"One size fits all" is safest from a bureaucratic standpoint, but is extremely wasteful of resources, and unnecessary. Your SOPs on V&V should allow some leeway / “trust” in those trained (engineers) to make supported / documented decisions (e.g., I wouldn’t do the degree of effort on a PLC V&V as on a complex software V&V), yet I have done work with companies that required the same level of documentation / approvals for both (painful).
5. What is your opinion on validation's role when it comes to installing software / firmware patches? Would it ever be appropriate for IT/Automation to determine the level of risk and be allowed to decide if a log entry is adequate vs determining when full blown change management is required?
Ans: First, your SOPs must clearly state the methods to be chosen, and how documented. Second, from a QA standpoint, any patch I feel (my opinion) should be documented by a rev level change. Unless there’s some identifier in the code, easily accessed. In other words, there has to be 1) a clear distinction for each change made to the software, 2) changes are themselves V&V’d, approved, including QC/QA, and 3) documented.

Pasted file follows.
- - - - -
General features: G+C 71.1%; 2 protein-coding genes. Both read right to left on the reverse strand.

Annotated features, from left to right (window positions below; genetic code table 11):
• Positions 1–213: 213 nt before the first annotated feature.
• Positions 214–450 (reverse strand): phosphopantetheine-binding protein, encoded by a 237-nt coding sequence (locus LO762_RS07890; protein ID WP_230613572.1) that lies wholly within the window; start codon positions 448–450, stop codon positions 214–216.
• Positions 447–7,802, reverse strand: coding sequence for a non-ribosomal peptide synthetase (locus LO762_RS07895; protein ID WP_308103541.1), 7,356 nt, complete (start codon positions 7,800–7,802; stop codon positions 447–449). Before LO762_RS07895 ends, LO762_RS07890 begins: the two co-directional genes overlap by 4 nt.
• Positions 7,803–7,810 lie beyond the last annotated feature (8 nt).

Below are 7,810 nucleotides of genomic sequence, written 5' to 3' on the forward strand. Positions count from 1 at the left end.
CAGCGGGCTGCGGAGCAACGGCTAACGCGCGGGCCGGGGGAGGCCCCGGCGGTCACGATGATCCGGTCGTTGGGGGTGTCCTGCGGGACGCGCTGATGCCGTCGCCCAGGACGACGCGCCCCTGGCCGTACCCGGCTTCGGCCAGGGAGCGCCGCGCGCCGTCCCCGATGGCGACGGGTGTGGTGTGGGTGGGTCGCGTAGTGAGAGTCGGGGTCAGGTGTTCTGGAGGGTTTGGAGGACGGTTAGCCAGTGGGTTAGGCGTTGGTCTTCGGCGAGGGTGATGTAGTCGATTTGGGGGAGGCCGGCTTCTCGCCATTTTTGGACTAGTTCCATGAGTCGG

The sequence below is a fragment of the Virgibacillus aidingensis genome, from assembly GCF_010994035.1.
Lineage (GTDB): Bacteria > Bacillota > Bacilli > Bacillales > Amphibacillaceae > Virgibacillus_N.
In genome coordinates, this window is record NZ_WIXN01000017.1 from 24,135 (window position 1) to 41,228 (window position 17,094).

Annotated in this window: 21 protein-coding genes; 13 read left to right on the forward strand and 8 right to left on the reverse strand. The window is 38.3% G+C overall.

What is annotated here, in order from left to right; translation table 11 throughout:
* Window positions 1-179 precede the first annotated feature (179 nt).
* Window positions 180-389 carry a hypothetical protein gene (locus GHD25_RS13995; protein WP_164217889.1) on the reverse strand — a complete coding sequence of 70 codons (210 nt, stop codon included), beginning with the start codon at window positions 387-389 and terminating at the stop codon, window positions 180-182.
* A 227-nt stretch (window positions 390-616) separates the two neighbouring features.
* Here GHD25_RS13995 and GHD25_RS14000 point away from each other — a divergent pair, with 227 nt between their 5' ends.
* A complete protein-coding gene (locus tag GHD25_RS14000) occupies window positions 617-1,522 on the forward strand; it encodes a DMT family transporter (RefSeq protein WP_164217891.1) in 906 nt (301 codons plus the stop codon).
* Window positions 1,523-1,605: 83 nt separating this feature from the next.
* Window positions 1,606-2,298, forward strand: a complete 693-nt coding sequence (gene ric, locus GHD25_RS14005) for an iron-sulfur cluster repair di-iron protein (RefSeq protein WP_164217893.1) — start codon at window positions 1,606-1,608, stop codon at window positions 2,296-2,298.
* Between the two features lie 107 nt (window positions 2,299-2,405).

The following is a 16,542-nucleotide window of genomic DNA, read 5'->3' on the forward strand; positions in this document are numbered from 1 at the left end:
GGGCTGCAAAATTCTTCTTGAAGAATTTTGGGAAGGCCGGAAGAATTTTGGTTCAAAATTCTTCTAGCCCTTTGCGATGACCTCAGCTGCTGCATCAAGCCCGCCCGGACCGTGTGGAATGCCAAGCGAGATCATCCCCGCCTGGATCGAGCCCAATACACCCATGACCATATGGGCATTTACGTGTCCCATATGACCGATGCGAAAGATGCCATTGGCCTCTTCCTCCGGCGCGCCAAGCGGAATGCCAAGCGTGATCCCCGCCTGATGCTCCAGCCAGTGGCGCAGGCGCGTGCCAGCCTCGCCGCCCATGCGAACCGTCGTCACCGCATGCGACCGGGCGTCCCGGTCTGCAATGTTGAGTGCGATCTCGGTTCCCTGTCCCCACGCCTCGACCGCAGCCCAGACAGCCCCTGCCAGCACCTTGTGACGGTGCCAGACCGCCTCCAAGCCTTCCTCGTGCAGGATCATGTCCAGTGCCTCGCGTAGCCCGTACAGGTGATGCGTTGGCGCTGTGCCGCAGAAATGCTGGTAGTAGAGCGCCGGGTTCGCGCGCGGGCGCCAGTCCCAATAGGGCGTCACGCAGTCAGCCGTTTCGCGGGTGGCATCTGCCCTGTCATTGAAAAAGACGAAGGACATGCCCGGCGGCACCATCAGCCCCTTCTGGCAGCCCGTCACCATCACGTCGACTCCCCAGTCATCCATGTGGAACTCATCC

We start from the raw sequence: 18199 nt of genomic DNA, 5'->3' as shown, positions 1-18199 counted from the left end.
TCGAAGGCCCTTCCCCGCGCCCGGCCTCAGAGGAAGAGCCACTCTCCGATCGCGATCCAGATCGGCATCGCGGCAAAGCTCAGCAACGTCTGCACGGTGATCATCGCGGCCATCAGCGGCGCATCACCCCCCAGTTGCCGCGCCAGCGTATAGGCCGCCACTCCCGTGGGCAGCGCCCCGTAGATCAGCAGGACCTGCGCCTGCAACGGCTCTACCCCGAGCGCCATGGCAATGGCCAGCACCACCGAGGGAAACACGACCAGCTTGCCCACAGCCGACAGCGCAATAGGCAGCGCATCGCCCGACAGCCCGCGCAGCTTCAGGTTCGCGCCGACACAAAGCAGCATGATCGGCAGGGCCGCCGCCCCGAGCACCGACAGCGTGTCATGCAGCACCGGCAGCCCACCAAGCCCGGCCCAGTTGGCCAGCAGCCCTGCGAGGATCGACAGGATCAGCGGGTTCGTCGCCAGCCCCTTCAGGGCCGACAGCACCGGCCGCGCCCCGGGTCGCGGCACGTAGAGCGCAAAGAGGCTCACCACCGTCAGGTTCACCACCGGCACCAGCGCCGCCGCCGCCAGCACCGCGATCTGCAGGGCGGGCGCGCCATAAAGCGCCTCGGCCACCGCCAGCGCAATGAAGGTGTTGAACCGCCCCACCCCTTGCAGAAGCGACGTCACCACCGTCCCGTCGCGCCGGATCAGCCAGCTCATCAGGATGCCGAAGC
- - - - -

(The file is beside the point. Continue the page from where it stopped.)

If a log entry is defined by the company as valid, it probably should be supported in documentation somewhere by at least two signatures approving the change.
From a regulatory standpoint, you can’t have one version / release in the field (or in production / manufacturing), but none or few of that version / release are identical to another (sadly another problem I’ve seen). There must be a clear documented history of each. How you as a company chose to work that out (and document for forward / backward traceability) is up to you, subject to the above considerations.
Remember: I mentioned that this presentation is only one valid approach to V&V, but one that has been field tested, and reviewed by US FDA and EU ISO / Notified-Body inspectors / auditors for over 37 years, with no objections. A company can have another viable and compliant method.
V&V of production systems generally can have some less depth than device software / firmware - primarily because there are usually redundant checks / verifications "wired" into the production process downstream of a validated item, which are documented in the batch record. This can also be referenced in the Test Report / Protocol as further justification, similar to patient risk for degree of effort in a V&V.
-- John E. Lincoln firstname.lastname@example.org
-- John E. Lincoln email@example.com